Theresa May has announced plans for an Office for Tackling Injustices, which will be tasked with holding the government to account on "disparities in society".
The new independent body will be responsible for "challenging social injustices" in areas such as ethnicity, gender, disability and sexual orientation.
Downing Street said it would collect data that was currently unavailable or unreliable in order to find out what barriers faced specific groups.
It follows the approach taken by the Race Disparity Audit which uses data to analyse how a person’s ethnicity affects their experiences of public services.
Announcing the new organisation today, the Prime Minister said: "I have demanded that if disparities cannot be explained, they must be changed.
"The Office for Tackling Injustices will go further, using the power of data, gathered from extensive sources, to shine a spotlight on key injustices and provide the catalyst for better policy solutions. By holding Government and wider society to account, we can create lasting change."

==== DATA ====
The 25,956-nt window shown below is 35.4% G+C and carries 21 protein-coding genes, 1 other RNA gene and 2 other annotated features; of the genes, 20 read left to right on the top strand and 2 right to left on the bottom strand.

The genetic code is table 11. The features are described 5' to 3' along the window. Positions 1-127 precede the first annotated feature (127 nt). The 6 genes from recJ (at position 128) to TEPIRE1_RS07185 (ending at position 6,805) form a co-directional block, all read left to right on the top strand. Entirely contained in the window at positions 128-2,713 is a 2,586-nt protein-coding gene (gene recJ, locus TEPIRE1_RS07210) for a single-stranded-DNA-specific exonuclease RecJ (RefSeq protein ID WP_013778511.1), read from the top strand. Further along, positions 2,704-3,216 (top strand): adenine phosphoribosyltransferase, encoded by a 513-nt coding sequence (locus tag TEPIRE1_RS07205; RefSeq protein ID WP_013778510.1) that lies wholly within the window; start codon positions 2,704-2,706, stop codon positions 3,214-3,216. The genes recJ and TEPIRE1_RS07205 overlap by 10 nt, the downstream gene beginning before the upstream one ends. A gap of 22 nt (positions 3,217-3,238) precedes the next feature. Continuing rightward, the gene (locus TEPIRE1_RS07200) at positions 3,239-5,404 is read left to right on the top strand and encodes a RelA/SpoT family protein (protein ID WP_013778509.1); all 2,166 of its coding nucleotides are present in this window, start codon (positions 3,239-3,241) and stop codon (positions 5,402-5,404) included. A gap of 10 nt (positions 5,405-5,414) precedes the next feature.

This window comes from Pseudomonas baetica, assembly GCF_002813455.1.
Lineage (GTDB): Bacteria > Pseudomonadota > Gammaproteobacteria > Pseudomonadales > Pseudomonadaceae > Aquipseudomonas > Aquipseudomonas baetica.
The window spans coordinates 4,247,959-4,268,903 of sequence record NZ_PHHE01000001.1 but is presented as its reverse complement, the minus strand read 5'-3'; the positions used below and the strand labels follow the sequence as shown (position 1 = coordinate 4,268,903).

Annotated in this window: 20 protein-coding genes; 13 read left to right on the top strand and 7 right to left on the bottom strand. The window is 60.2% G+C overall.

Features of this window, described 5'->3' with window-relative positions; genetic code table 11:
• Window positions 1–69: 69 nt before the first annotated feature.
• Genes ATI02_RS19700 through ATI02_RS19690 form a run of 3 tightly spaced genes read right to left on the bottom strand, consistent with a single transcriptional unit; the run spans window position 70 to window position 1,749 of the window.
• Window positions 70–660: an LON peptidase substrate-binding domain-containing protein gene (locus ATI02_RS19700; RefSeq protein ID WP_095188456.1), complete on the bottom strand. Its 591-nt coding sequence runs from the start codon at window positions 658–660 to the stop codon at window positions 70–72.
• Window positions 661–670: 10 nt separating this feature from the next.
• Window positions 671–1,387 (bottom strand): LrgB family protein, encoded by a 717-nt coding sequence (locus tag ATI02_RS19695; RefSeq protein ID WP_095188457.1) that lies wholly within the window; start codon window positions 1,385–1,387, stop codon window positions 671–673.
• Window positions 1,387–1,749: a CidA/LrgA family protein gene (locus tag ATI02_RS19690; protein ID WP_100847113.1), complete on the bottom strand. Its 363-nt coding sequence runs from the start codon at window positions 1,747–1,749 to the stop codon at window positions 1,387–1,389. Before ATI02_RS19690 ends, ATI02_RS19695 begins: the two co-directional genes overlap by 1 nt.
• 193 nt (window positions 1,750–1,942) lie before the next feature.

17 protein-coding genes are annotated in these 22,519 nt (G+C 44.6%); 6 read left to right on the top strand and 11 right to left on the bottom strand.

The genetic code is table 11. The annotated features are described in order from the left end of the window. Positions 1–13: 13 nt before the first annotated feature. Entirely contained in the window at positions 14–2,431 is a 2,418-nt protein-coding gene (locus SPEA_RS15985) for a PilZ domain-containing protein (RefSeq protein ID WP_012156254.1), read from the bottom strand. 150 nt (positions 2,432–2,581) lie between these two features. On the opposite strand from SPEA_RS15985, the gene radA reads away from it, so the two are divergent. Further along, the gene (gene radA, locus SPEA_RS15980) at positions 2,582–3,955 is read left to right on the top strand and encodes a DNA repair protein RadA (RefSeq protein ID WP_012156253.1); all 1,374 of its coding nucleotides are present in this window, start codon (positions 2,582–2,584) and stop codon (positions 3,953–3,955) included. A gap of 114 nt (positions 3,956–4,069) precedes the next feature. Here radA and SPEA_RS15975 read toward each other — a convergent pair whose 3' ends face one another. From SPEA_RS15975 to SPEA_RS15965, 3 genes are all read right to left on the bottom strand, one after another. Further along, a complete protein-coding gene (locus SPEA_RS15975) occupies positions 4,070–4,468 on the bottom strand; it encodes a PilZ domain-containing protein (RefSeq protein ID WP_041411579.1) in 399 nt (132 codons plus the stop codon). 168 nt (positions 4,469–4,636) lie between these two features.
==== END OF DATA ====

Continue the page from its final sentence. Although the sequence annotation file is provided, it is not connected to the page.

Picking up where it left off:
Mrs May pledged to tackle "burning injustices" in her first speech as Prime Minister in 2016.
However, she has been heavily criticised by opposition leader Jeremy Corbyn, who claimed her commitment had "fizzled out".
"Was it Labour that introduced the Modern Slavery Act? No it was me. Was it Labour that made sure people in mental health crisis were not being taken to police cells as a place of safety? No, it was me," Mrs May retorted.
"Was it the Labour party that introduced the Race Disparity Audit, so for the first time we can see what's happening to people from across our communities in this country. No it was me and this government."